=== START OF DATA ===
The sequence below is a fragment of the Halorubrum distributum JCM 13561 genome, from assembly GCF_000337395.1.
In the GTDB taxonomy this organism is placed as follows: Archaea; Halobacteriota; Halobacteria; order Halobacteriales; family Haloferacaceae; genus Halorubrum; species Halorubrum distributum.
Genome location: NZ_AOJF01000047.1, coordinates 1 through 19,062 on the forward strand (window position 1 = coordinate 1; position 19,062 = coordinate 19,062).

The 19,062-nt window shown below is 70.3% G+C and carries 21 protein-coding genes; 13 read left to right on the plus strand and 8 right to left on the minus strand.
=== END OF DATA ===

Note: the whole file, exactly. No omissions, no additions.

The sequence below is a fragment of the Halorubrum distributum JCM 13561 genome, from assembly GCF_000337395.1.
In the GTDB taxonomy this organism is placed as follows: Archaea; Halobacteriota; Halobacteria; order Halobacteriales; family Haloferacaceae; genus Halorubrum; species Halorubrum distributum.
Genome location: NZ_AOJF01000047.1, coordinates 1 through 19,062 on the forward strand (window position 1 = coordinate 1; position 19,062 = coordinate 19,062).

The 19,062-nt window shown below is 70.3% G+C and carries 21 protein-coding genes; 13 read left to right on the plus strand and 8 right to left on the minus strand.